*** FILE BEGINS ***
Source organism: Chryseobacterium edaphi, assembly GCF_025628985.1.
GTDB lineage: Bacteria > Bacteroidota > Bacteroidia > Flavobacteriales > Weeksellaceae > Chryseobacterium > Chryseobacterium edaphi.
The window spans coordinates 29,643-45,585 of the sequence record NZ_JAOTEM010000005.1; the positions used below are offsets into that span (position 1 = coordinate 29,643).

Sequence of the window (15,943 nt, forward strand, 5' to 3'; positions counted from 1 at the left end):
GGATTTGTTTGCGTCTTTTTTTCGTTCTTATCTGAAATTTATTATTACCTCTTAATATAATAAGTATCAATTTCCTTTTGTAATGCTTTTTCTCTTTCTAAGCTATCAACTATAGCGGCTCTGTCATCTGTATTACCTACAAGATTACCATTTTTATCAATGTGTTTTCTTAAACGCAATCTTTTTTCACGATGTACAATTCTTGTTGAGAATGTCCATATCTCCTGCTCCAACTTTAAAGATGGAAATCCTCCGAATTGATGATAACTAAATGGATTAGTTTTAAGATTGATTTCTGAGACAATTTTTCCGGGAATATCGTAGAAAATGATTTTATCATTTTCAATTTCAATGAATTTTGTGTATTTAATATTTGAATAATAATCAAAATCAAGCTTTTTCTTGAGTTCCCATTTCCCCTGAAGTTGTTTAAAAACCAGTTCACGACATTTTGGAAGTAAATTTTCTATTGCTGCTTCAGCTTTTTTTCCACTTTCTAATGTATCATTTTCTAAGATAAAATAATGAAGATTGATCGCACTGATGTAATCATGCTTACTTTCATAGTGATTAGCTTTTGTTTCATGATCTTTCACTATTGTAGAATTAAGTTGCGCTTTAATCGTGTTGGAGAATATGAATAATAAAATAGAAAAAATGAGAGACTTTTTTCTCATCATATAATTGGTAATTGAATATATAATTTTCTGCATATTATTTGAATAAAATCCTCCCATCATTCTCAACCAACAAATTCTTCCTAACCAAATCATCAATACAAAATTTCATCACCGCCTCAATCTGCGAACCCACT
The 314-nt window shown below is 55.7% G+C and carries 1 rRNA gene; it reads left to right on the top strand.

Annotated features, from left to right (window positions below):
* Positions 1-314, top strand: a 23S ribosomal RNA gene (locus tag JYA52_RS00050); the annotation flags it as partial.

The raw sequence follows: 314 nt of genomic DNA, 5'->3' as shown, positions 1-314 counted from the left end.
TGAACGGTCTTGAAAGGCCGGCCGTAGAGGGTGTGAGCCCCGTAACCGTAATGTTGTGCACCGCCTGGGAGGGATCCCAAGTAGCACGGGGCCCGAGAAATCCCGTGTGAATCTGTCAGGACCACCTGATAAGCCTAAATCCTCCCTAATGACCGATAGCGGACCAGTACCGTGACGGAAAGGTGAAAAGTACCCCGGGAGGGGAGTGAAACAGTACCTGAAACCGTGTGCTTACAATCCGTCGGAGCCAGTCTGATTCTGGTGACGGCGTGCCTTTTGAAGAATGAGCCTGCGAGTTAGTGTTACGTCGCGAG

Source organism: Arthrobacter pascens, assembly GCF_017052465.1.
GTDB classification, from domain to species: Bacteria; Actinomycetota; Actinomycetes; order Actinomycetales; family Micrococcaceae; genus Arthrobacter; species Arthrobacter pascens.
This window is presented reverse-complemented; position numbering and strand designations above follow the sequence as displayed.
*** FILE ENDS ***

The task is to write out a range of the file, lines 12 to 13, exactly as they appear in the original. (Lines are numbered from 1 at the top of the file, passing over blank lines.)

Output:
GTDB classification, from domain to species: Bacteria; Actinomycetota; Actinomycetes; order Actinomycetales; family Micrococcaceae; genus Arthrobacter; species Arthrobacter pascens.
This window is presented reverse-complemented; position numbering and strand designations above follow the sequence as displayed.